The chief of the NATO alliance condemned the deadly Bashar Assad regime attacks in Idlib, an area of northwestern Syria supposed to be under a cease-fire.
"We have seen indiscriminate shelling of civilian targets, and we condemn this because we condemn indiscriminate attacks against civilians," NATO Secretary-General Jens Stoltenberg told reporters ahead of a NATO defense ministers meeting that starts Wednesday.
"I'm very concerned about the situation in Idlib because we have seen horrendous attacks against civilians. We have seen, again, that hundreds of thousands of people have been forced to flee," he added.
Stoltenberg also called on the Assad regime and Russia to stop attacks in Idlib and stated that the issue is expected to be raised at the defense ministers' meeting.
"We call on Assad and on Russia, because Russia provides support to the regime, to stop these attacks, to respect international law and to fully support the U.N. efforts to try to find a peaceful solution," he said.
Idlib has been a stronghold of the opposition and anti-government armed groups since the outbreak of the Syrian civil war in 2011.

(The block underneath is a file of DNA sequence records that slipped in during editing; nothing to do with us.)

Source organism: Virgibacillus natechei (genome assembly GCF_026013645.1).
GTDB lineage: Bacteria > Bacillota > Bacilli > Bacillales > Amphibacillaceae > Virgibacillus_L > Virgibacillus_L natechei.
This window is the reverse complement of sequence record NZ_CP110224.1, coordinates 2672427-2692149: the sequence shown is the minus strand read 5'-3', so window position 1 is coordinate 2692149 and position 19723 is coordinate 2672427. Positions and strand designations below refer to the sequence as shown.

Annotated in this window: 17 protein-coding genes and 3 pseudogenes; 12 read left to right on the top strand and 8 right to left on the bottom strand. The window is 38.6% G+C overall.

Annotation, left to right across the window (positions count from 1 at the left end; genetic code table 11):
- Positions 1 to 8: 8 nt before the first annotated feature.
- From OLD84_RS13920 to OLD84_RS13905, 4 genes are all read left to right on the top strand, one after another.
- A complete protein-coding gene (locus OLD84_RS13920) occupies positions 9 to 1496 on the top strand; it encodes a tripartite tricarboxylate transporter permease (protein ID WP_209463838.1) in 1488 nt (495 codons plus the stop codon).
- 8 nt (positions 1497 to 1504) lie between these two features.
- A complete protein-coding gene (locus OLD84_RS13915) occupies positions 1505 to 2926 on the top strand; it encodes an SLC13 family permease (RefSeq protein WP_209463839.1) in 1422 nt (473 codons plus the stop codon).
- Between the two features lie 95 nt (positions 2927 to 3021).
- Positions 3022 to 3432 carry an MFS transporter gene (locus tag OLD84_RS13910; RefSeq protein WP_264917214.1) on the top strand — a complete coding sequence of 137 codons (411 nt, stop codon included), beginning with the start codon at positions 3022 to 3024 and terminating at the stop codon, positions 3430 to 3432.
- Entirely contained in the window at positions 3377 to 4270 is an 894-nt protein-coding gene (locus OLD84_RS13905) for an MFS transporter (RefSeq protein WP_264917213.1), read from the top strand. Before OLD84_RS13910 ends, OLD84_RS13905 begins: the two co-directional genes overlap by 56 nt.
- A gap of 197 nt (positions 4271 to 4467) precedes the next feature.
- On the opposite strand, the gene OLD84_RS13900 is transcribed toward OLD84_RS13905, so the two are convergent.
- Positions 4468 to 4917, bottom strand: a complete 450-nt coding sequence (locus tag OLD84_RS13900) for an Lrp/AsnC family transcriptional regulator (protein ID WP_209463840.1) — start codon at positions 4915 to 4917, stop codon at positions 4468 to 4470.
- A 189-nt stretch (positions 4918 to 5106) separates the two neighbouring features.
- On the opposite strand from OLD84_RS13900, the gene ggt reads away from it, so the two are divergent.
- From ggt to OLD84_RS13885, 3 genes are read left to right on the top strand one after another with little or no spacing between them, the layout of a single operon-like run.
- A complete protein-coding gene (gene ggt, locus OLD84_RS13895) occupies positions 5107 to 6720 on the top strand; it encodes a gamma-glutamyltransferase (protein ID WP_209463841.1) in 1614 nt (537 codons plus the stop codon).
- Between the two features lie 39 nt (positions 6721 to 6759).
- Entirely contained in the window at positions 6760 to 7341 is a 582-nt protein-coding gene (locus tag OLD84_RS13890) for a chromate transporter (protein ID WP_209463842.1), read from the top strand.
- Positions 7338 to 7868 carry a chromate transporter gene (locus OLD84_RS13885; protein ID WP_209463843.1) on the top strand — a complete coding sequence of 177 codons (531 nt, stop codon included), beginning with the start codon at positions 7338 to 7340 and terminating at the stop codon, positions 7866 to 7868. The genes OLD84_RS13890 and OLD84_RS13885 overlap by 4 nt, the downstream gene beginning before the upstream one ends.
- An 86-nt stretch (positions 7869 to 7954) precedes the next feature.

In September 2018, in Sochi, Russia and Turkey agreed to turn Idlib into a de-escalation zone in which acts of aggression are expressly prohibited.
But more than 1,800 civilians have been killed in attacks by the regime and Russian forces since then, flouting both the 2018 cease-fire and a new one that started on Jan. 12.
Stoltenberg's call echoed concerns raised by President Recep Tayyip Erdoğan who has condemned the Assad attacks on Idlib civilians and Turkish troops stationed there under a de-escalation pact with Russia.
Erdoğan has also urged Russia, Assad's ally, to uphold the Astana and Sochi peace processes for Syria and to do more to halt the attacks.
On Monday, five Turkish troops were killed and five more injured in shelling by regime forces in Idlib; likewise, seven Turkish soldiers and a civilian contractor working with the Turkish military were killed in a similar attack last week.
The Turkish troops are in Idlib, nominally a cease-fire zone according to a deal between Turkey and Russia, as part of an anti-terror and peace mission.
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